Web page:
Mr. Bereke said that more than 5700 quintals of potato seeds were collected from model farmers and redistributed in the Central, Southern and Anseba regions. What is more, 500 quintals of hybrid maize have been distributed to all regions of the country. Mr. Bereke also said that more than 22,500 quintals of Urea and DAP were distributed to seed, crop and horticulture producers.
As regards the distribution of improved potato seeds, Mr. Bereke said that three to four varieties of improved potato seeds have been in circulation among farmers. Some improved varieties are to be cultivated in the western lowlands particularly during optimal temperature that stretches from September to November.
Improved potato seeds piloted in Shambiko and Omhajer in the Gash- Barka region have shown good result but a satisfactory outcome is expected if cultivated during the relatively cold season. Varieties of chickpea cultivated in Shambiko have shown impressive result and the farmers are encouraged to carry out mass production. “If cultivated in September, October and November the production will be as ample as that of January’s harvest in the highlands,” Mr. Bereke noted.
What Mr. Bereke revealed is that a variety of seeds commonly cultivated in the highlands have been tested for three consecutive years in the lowlands with satisfactory results when cultivated in a favorable climatic condition. “There is no reason why teff, potato and wheat should not be cultivated around Kerkebet dam,” Mr. Bereke stressed.
According to Mr. Bereke, the lowest annual rainfall registered in Eritrea is 200 mm in Denkalia, Southern Red Sea region. In cold season all sorts of crops could be cultivated even in this part of the country.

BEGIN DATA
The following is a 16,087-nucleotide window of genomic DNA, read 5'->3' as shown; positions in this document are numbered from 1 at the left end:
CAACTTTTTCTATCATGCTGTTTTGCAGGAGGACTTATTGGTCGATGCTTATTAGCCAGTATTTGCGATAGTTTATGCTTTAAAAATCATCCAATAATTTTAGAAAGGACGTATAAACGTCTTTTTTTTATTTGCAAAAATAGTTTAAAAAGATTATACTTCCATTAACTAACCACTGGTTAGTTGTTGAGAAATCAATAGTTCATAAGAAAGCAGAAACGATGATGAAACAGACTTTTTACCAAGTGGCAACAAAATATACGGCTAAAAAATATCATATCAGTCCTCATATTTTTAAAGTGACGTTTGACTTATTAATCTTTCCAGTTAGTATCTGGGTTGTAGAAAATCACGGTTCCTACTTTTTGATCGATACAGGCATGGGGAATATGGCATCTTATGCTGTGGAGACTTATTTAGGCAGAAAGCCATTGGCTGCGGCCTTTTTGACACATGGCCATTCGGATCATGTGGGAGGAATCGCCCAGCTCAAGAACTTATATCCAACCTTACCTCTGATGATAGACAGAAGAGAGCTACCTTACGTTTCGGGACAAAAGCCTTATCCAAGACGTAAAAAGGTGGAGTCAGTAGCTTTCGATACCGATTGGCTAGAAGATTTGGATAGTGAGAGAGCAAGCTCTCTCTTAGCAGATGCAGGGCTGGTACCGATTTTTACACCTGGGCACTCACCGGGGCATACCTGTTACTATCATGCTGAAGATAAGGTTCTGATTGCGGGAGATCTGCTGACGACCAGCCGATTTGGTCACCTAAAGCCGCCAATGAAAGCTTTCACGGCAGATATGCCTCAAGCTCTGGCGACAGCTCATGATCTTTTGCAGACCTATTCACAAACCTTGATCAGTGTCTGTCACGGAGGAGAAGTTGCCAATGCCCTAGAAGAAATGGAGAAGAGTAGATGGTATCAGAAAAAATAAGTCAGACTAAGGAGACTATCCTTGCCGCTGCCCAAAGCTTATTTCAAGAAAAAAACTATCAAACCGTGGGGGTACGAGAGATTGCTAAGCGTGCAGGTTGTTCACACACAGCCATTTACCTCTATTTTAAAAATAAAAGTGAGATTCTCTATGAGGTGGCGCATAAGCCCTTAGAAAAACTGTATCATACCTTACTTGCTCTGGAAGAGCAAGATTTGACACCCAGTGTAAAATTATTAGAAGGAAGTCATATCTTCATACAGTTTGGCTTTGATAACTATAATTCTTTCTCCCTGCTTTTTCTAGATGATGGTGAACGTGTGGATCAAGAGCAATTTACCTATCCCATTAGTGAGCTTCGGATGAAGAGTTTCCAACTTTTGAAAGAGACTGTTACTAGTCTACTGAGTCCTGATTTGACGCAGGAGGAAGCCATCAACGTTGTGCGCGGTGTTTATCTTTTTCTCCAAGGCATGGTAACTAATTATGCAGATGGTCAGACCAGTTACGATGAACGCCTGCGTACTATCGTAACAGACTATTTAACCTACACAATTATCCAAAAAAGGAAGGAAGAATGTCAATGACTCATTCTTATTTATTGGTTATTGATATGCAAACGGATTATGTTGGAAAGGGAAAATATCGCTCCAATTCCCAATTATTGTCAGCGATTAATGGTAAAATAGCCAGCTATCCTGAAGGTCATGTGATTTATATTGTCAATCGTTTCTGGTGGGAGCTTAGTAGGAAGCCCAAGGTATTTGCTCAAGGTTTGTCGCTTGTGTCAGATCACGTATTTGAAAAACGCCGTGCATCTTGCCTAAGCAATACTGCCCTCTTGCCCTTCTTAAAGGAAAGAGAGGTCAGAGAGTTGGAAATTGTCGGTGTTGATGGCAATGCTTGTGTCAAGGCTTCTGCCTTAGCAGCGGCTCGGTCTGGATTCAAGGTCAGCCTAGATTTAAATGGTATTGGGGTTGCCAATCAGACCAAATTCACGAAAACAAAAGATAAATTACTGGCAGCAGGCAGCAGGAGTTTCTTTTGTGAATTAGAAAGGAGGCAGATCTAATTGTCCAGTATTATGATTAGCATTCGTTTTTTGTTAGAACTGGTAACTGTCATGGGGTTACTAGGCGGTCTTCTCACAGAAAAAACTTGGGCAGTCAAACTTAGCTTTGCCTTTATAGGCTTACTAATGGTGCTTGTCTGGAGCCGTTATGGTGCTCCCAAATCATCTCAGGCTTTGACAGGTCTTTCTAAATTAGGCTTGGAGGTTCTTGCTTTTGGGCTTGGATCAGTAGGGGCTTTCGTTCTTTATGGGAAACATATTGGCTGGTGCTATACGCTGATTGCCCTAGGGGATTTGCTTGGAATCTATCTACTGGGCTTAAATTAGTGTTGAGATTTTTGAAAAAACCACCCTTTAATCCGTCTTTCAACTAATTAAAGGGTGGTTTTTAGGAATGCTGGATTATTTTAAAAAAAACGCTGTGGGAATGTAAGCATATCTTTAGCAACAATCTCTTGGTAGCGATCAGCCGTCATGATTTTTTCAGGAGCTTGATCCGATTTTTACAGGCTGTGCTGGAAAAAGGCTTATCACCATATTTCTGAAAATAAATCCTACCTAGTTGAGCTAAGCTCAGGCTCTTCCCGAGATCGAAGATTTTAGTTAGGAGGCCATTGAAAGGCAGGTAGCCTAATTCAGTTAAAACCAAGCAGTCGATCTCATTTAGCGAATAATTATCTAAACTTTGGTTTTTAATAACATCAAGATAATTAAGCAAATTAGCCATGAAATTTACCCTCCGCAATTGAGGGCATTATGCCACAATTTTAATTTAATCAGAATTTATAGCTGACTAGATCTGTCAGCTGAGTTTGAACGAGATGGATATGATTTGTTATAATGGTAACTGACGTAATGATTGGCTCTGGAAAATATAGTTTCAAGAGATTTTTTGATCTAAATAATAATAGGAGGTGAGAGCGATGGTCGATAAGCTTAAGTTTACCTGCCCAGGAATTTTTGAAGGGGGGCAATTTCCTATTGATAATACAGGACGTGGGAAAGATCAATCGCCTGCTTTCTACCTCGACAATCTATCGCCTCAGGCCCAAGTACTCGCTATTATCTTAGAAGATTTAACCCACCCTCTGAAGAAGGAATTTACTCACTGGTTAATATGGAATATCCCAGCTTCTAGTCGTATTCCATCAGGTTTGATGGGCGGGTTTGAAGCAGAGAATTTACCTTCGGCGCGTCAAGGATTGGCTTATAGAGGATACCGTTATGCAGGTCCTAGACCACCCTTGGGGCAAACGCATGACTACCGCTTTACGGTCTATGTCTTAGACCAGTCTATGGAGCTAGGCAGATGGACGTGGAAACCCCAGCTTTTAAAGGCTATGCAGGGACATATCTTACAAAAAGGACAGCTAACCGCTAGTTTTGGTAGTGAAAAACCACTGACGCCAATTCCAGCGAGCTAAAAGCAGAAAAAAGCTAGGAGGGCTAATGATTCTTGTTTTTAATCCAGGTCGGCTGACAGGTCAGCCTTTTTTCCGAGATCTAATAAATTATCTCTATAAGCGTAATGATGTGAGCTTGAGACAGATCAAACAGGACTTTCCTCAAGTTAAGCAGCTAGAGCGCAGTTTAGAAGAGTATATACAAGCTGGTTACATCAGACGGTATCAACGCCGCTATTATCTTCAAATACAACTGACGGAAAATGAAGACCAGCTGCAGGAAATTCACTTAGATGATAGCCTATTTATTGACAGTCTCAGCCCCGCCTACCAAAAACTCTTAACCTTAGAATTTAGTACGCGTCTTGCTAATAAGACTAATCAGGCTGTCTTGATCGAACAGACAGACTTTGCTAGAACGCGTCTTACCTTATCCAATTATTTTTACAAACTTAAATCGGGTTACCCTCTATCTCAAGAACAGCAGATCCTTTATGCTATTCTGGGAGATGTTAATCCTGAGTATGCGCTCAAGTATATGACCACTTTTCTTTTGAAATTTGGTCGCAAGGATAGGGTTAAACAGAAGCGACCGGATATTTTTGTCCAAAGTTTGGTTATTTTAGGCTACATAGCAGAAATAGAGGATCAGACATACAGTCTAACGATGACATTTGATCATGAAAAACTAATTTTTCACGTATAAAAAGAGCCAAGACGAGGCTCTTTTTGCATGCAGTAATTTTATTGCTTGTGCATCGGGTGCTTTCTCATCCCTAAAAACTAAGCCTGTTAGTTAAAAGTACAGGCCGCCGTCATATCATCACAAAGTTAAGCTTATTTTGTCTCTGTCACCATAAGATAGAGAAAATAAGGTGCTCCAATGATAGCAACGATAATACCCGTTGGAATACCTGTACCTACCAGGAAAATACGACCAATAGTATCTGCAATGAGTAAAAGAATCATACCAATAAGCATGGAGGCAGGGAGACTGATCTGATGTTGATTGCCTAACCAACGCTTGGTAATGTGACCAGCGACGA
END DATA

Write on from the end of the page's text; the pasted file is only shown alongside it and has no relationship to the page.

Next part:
For instance, over 40 quintals of sorghum have been harvested in She’eb, and what this shows is that there is high production in less humid areas and the chance for crops to be hit by disease is very low.
Around 500,000 hectares of farm area are expected to be cultivated during the rainy season. This figure could be high considering that some areas in the Northern Red Sea region are cultivated three times in a year.
When it comes to horticulture, currently, 23,000 hectares are used for growing vegetables while 5,000 hectares are for the cultivation of fruits such as banana, mango and orange. Most fruit and vegetable farms are irrigation-based.
As part of the integrated farm activities, the Ministry of Agriculture works to enhance animal production. It promotes poultry as well as the production of rabbits, horses and pigs. The Ministry of Agriculture has distributed around 70,000 chickens to farmers, which is expected to reduce the price of eggs.
The Government has constructed 42 dams in the last two years. The expectation, according to Mr. Bereke, is to cultivate around 10,000 hectares of farm land using the dams.
The Ministry of Agriculture is working hard to further expand farm activities through Medium Integrated Household Agricultural Program (MIHAP). Through this project, subsidiary farmers are encouraged to engage in small scale bee keeping, animal husbandry, dairy farm and horticulture that could be carried out at a household level.
The Ministry of Agriculture has been encouraging small scale farmers to cultivate two hectares around dams. Efforts are being made to substitute spate irrigation with drip irrigation to judiciously utilize water resources. Training has been given to farmers in compost preparation as well as soil and water conservation. Terracing activities have particularly been conducted regularly in croplands as part of the overall soil and water conservation endeavors.